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Hitting the redo button on evolution

People have always wondered why plants and animals are built the way they are. Charles Darwin, an Englishman who lived in the 1800s, was very curious about the shape of life forms, and did lots of experiments to find some answers. He came up with the theory of evolution, which helps explain how life on Earth came to be in its many forms. A big part of Darwin’s evolution theory is a process called natural selection — you might have heard it called “survival of the fittest.” Natural selection says that plants, animals and other life forms that are best suited to their environment survive and have offspring. If the environment changes, organisms whose forms can change, or adapt, best over time to the new conditions have a better chance of surviving. For instance, fish called sticklebacks have spines that keep bigger fish from gulping them down. Sticklebacks usually live in the ocean, where escaping from big fish is a problem, and spineless fish would quickly be gobbled up. But some kinds of sticklebacks live in ponds where there are no other fish to worry about. Instead there are huge insects, such as dragonflies, that can grab sticklebacks by their spines and eat them like you hold a Popsicle by the stick and slurp it up. In that case, having spines is bad. Some sticklebacks that live in these ponds have lost their spines over time. Now the dragonflies have nothing to hold on to, making this spineless fish “fitter” and able to produce more offspring than fish with spines who would get eaten by the dragonflies. Scientists have wondered for a long time whether evolution would work the same way every time. Some think if you borrowed Hermione Granger’s time-turner and went back in time to do a redo of evolution, things would turn out basically the same as they are now. Some details might be different, but in general, evolution would probably make plants and animals that are very similar to the ones alive today. But other scientists don’t agree. They think that if you hit the redo button, a small change somewhere along the line could produce very big changes later. It would be like recording a baseball game and then when you watched it again having one play change that lead to the other team winning. Richard Lenski at Michigan State University in East Lansing is doing experiments with bacteria to find out who is right. In 1988, Lenski lined up 12 flasks at the start of his experiment. In each flask he placed identical bacteria, known as E. coli, and fed all of the bacteria the same food. The bacteria’s food is a liquid that contains vitamins, nutrients and a kind of sugar called glucose. Bacteria that are better at using glucose grow faster. They also make many more copies of themselves (how bacteria reproduce) than bacteria that don’t digest glucose as well. Each day, Lenski randomly takes some of the bacteria and puts them in a new flask containing the same liquid. The remaining bacteria are frozen, which is like hitting the pause button. Scientists can go back later and start the experiment again with the paused, frozen bacteria. By now, the bacteria have made more than 45,000 generations, or groups of organisms born around the same time. By using a dozen different flasks, Lenski was basically setting up 12 different recordings of the same game, pushing “play” at the same time and watching to see if all the games would end the same. For many generations, all of the bacteria in all of the flasks seemed to be playing their games the same. All of the bacteria grew bigger than their ancestors and got better at eating glucose. But then something different happened. The liquid food in the flasks also contains a type of sugar called citrate. E. coli don’t eat citrate. At least most E. coli don’t. But after about 30,000 generations, bacteria in one of the flasks suddenly started to chow down on citrate. “They’ve been eating the main course for thousands of generations,” Lenski says. “They didn’t realize that there was a dessert tray around the corner.” Zachary Blount, a graduate student in Lenski’s lab, replayed the citrate game more than 40 trillion times using the frozen bacteria. He found that the evolution game isn’t played the same every time. Fewer than one in one trillion bacteria make the plays that allow them to end up finding the dessert cart. For now, the citrate-eating bacteria still eat their glucose dinner along with dessert. But maybe with time some of those E. coli will start eating only dessert, says Blount. “It would be amazing,” Blount says. “It would be like teenagers who no longer like to eat pizza — they prefer broccoli.” So who is right — the scientists who think evolution ends the same way each time? Or the ones who think that surprise endings are more likely? Both, says Lenski. In 11 flasks the game seems to be playing out the same, meaning that the first group of scientists is mostly right. But the rare appearance of the citrate eaters means that the group who believes in surprise endings is also correct, he says.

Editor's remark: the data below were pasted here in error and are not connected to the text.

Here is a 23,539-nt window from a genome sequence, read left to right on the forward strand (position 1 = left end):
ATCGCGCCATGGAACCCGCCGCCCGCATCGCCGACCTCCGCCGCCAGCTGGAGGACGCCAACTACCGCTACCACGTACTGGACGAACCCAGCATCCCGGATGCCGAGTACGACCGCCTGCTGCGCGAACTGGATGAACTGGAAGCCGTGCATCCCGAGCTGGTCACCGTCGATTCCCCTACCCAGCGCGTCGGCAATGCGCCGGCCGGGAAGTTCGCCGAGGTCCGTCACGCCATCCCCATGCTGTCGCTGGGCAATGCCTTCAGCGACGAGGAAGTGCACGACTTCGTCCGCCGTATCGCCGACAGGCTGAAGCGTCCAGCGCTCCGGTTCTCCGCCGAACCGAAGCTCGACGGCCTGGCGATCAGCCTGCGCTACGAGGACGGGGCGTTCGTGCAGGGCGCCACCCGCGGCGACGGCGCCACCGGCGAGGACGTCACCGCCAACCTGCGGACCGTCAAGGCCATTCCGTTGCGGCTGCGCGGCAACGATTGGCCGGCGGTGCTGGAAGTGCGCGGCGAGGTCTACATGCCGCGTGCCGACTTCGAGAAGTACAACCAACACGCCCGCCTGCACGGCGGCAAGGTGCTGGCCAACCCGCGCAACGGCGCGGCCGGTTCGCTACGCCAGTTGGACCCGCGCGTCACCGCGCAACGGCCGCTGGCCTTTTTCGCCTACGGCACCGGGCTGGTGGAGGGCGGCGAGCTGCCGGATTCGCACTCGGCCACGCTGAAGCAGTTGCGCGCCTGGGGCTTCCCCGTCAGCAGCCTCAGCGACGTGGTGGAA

Hitting the redo button on evolution
Hitting the redo button on evolution

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